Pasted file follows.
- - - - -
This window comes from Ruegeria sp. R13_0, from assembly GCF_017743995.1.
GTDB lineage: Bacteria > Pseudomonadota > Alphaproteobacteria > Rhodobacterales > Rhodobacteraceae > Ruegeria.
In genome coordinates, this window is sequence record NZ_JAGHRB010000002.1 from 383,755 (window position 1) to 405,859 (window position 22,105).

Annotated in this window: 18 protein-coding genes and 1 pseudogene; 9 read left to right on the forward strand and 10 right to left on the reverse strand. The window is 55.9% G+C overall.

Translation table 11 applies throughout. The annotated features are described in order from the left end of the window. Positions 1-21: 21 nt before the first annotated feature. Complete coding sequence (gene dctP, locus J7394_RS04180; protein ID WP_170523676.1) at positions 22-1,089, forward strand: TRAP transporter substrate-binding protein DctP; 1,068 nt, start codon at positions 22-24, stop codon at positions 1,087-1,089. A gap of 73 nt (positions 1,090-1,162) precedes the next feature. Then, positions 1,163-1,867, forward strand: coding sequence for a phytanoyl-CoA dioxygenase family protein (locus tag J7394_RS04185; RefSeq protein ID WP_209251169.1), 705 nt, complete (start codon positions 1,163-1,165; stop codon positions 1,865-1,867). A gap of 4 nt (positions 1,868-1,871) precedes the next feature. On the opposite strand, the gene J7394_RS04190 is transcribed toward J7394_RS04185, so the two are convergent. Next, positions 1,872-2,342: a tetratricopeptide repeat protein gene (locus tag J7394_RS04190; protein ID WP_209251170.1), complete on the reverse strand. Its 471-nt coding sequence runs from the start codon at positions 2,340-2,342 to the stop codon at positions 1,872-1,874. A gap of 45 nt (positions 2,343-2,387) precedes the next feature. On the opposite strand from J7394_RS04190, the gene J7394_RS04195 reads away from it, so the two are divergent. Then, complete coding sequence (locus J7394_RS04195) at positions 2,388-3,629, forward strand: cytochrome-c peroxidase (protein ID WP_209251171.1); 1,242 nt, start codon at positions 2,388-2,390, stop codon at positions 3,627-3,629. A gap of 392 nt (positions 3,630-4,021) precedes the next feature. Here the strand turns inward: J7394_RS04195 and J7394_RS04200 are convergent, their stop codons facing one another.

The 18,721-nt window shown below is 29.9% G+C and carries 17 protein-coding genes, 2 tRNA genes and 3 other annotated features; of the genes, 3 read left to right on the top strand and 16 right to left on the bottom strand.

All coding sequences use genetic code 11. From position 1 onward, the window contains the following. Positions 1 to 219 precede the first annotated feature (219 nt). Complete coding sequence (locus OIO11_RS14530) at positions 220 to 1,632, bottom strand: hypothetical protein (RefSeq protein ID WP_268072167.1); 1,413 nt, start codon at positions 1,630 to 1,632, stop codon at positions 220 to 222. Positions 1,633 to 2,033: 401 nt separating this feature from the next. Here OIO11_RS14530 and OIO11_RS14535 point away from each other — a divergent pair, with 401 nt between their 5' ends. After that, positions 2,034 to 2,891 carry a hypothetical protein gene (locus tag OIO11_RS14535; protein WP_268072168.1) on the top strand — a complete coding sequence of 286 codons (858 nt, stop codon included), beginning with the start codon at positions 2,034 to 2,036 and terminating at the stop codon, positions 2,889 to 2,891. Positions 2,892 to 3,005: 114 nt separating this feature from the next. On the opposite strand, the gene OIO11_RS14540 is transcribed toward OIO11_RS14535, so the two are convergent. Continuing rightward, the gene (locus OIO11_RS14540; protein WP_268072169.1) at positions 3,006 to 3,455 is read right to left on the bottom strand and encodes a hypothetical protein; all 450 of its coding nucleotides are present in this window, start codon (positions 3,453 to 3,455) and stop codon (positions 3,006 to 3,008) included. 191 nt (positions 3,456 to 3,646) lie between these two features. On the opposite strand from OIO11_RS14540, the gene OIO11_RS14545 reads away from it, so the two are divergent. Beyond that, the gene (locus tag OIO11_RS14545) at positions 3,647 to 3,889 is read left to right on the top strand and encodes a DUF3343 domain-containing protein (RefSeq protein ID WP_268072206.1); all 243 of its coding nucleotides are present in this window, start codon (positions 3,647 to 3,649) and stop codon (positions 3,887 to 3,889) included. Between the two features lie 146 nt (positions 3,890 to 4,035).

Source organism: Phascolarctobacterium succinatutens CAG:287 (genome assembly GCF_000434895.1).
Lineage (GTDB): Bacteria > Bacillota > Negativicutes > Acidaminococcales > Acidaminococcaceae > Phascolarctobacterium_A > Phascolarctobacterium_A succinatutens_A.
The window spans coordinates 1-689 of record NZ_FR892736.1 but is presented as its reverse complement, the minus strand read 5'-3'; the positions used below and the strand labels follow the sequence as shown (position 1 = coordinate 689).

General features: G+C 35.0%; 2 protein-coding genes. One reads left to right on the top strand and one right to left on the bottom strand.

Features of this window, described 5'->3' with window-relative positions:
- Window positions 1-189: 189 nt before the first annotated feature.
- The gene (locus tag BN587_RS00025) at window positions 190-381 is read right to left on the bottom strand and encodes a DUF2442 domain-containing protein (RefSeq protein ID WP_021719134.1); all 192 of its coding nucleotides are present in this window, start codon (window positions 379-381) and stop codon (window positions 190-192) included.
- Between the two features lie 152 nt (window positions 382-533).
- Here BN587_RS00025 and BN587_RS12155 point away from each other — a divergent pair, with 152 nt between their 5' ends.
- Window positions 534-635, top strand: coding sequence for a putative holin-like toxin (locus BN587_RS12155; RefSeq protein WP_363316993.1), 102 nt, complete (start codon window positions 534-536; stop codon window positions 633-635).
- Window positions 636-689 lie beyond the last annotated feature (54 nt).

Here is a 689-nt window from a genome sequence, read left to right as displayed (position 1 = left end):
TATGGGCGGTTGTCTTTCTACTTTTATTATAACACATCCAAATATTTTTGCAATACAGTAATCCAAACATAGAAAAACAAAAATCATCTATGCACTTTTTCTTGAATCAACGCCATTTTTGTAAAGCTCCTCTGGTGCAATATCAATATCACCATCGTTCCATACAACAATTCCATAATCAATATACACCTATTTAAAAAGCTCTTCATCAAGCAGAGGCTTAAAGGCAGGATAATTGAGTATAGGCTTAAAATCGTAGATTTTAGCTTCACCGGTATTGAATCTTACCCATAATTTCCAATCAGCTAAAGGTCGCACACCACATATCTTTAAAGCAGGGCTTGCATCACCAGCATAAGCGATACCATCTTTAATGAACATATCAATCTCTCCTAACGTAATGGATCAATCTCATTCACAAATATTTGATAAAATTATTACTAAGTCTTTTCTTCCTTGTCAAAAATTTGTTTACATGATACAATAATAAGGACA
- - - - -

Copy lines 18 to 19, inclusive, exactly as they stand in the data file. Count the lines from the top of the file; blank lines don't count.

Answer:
- Window positions 636-689 lie beyond the last annotated feature (54 nt).

Here is a 689-nt window from a genome sequence, read left to right as displayed (position 1 = left end):